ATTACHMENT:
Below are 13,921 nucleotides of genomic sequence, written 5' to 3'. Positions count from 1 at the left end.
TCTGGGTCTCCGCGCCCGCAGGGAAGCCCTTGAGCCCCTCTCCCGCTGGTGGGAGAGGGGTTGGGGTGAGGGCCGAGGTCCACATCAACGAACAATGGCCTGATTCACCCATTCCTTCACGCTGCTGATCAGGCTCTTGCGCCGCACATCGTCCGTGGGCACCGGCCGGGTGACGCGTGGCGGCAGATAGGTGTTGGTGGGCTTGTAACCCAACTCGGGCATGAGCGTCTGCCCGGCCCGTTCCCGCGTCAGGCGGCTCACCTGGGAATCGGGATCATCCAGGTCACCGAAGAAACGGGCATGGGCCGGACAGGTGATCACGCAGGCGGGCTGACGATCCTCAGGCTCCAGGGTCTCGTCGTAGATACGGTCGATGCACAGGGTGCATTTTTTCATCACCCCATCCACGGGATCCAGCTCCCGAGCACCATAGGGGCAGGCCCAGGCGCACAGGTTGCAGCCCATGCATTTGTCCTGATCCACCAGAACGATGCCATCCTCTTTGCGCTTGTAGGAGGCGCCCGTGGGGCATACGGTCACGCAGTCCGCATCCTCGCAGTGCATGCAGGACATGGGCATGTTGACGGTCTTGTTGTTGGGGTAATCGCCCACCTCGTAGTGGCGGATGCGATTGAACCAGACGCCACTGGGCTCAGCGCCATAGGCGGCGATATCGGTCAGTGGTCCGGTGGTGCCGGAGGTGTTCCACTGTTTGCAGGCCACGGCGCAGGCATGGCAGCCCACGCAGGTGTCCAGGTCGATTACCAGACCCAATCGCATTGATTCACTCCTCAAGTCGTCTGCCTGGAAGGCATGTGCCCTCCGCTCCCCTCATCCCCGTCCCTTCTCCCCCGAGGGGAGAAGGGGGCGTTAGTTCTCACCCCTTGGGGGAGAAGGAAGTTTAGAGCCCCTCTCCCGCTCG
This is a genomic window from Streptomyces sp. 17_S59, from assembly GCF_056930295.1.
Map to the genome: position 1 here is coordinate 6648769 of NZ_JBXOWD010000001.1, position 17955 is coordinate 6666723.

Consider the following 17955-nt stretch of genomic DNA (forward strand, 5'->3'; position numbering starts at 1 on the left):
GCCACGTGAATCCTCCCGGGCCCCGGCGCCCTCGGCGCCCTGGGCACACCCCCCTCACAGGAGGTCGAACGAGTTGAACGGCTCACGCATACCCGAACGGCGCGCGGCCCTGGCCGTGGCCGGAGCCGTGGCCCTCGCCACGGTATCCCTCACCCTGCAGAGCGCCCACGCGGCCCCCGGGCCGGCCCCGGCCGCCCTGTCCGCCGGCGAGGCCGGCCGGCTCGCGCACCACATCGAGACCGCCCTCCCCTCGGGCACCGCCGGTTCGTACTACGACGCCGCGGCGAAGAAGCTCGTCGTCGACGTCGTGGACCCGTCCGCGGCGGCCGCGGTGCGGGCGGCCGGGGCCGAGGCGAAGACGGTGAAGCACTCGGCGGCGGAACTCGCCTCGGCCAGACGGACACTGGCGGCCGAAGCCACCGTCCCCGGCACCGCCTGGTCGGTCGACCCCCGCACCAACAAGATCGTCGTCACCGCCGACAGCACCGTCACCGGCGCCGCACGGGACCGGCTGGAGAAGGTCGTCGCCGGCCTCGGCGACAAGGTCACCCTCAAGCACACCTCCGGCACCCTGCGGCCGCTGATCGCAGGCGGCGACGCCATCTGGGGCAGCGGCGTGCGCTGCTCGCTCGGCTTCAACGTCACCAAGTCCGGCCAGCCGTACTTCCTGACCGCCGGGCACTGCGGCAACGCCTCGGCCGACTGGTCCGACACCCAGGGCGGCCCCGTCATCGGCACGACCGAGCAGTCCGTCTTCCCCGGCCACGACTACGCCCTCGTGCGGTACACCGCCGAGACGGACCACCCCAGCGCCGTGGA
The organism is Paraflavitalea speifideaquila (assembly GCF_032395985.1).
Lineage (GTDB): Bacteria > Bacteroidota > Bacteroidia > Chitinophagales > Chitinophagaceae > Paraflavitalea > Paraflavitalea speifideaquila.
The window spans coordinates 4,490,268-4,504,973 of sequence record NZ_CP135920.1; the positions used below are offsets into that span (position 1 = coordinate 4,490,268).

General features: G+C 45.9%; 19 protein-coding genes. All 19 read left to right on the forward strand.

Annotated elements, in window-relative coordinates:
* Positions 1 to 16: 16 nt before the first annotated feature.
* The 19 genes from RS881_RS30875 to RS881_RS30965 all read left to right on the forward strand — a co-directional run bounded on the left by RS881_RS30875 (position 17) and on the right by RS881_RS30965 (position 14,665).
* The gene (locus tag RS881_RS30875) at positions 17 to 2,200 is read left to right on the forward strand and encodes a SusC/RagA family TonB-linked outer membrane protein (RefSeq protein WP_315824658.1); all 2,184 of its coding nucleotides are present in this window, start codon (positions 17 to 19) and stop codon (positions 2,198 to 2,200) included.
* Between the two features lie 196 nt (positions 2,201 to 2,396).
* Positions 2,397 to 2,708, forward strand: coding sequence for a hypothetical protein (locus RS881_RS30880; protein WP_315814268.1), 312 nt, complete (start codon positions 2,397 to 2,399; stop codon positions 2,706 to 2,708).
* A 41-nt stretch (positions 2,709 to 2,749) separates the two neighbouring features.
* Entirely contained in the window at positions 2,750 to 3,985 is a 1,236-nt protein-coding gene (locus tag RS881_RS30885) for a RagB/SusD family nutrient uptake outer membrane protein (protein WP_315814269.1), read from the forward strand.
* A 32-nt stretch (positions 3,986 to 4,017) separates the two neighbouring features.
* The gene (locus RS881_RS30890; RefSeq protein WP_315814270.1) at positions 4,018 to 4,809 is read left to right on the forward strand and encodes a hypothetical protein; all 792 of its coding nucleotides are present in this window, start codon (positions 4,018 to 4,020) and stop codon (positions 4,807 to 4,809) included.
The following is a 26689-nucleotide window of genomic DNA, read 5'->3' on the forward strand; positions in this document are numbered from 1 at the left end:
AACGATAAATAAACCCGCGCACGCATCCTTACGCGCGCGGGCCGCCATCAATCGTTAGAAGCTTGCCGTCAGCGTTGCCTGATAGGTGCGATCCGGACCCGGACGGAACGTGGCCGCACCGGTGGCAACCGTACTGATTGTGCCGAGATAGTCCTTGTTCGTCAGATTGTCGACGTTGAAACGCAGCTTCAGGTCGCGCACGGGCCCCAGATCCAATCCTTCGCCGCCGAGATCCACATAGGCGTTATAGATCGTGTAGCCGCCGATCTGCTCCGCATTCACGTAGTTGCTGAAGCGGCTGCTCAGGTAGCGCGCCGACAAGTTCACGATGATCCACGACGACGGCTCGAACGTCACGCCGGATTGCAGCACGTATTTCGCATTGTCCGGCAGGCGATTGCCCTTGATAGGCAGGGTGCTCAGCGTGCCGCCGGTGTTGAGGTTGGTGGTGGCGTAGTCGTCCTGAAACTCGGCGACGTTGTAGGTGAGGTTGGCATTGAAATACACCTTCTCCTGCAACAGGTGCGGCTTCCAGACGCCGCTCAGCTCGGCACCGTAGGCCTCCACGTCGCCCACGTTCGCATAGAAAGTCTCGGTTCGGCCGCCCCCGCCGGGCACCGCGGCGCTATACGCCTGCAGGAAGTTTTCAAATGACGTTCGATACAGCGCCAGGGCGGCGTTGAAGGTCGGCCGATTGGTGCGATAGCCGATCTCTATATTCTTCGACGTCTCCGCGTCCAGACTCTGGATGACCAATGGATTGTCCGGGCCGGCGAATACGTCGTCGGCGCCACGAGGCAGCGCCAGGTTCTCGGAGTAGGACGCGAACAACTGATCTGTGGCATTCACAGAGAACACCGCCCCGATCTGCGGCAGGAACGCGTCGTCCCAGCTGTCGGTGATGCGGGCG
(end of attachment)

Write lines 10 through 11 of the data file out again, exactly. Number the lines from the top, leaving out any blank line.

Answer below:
General features: G+C 45.9%; 19 protein-coding genes. All 19 read left to right on the forward strand.

Annotated elements, in window-relative coordinates: